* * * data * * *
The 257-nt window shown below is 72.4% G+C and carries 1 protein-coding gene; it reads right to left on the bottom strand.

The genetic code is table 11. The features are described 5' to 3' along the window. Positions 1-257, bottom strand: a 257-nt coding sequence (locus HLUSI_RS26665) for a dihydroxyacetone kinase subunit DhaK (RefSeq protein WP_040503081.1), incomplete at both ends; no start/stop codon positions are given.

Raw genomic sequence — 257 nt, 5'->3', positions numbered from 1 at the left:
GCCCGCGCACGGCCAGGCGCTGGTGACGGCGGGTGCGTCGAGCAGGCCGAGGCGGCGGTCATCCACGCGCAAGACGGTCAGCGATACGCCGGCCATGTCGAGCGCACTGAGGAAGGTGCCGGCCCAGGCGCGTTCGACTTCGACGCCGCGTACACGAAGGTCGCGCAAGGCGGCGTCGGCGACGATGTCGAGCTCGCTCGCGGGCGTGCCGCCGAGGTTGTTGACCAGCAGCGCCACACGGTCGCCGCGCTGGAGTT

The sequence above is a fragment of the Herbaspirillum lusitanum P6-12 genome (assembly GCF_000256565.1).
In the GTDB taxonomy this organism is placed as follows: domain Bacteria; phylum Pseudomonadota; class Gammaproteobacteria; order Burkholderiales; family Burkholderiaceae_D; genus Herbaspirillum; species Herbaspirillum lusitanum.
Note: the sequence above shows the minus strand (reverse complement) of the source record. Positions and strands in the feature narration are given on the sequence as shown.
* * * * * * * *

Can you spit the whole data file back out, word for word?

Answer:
The 257-nt window shown below is 72.4% G+C and carries 1 protein-coding gene; it reads right to left on the bottom strand.

The genetic code is table 11. The features are described 5' to 3' along the window. Positions 1-257, bottom strand: a 257-nt coding sequence (locus HLUSI_RS26665) for a dihydroxyacetone kinase subunit DhaK (RefSeq protein WP_040503081.1), incomplete at both ends; no start/stop codon positions are given.

Raw genomic sequence — 257 nt, 5'->3', positions numbered from 1 at the left:
GCCCGCGCACGGCCAGGCGCTGGTGACGGCGGGTGCGTCGAGCAGGCCGAGGCGGCGGTCATCCACGCGCAAGACGGTCAGCGATACGCCGGCCATGTCGAGCGCACTGAGGAAGGTGCCGGCCCAGGCGCGTTCGACTTCGACGCCGCGTACACGAAGGTCGCGCAAGGCGGCGTCGGCGACGATGTCGAGCTCGCTCGCGGGCGTGCCGCCGAGGTTGTTGACCAGCAGCGCCACACGGTCGCCGCGCTGGAGTT

The sequence above is a fragment of the Herbaspirillum lusitanum P6-12 genome (assembly GCF_000256565.1).
In the GTDB taxonomy this organism is placed as follows: domain Bacteria; phylum Pseudomonadota; class Gammaproteobacteria; order Burkholderiales; family Burkholderiaceae_D; genus Herbaspirillum; species Herbaspirillum lusitanum.
Note: the sequence above shows the minus strand (reverse complement) of the source record. Positions and strands in the feature narration are given on the sequence as shown.